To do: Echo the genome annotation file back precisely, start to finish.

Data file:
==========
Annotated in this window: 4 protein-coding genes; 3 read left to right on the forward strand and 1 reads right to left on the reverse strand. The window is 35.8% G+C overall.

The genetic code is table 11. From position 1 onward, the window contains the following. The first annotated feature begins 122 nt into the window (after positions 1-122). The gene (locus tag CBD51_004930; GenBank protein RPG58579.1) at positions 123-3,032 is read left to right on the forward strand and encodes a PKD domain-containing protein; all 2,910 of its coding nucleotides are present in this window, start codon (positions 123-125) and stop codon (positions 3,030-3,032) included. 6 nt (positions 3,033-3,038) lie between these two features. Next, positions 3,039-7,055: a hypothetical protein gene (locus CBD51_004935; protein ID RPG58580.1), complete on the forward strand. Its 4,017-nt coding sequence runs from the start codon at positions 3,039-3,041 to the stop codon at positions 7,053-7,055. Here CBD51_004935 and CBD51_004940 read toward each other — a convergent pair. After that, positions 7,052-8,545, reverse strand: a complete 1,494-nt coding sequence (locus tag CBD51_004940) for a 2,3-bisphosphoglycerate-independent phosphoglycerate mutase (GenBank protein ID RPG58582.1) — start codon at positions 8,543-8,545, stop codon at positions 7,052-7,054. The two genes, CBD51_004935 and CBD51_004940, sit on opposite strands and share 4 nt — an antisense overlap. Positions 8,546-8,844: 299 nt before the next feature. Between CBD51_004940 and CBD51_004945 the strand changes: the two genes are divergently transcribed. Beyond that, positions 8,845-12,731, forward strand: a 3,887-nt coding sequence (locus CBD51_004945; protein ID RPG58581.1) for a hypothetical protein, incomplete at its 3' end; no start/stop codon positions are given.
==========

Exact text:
Annotated in this window: 4 protein-coding genes; 3 read left to right on the forward strand and 1 reads right to left on the reverse strand. The window is 35.8% G+C overall.

The genetic code is table 11. From position 1 onward, the window contains the following. The first annotated feature begins 122 nt into the window (after positions 1-122). The gene (locus tag CBD51_004930; GenBank protein RPG58579.1) at positions 123-3,032 is read left to right on the forward strand and encodes a PKD domain-containing protein; all 2,910 of its coding nucleotides are present in this window, start codon (positions 123-125) and stop codon (positions 3,030-3,032) included. 6 nt (positions 3,033-3,038) lie between these two features. Next, positions 3,039-7,055: a hypothetical protein gene (locus CBD51_004935; protein ID RPG58580.1), complete on the forward strand. Its 4,017-nt coding sequence runs from the start codon at positions 3,039-3,041 to the stop codon at positions 7,053-7,055. Here CBD51_004935 and CBD51_004940 read toward each other — a convergent pair. After that, positions 7,052-8,545, reverse strand: a complete 1,494-nt coding sequence (locus tag CBD51_004940) for a 2,3-bisphosphoglycerate-independent phosphoglycerate mutase (GenBank protein ID RPG58582.1) — start codon at positions 8,543-8,545, stop codon at positions 7,052-7,054. The two genes, CBD51_004935 and CBD51_004940, sit on opposite strands and share 4 nt — an antisense overlap. Positions 8,546-8,844: 299 nt before the next feature. Between CBD51_004940 and CBD51_004945 the strand changes: the two genes are divergently transcribed. Beyond that, positions 8,845-12,731, forward strand: a 3,887-nt coding sequence (locus CBD51_004945; protein ID RPG58581.1) for a hypothetical protein, incomplete at its 3' end; no start/stop codon positions are given.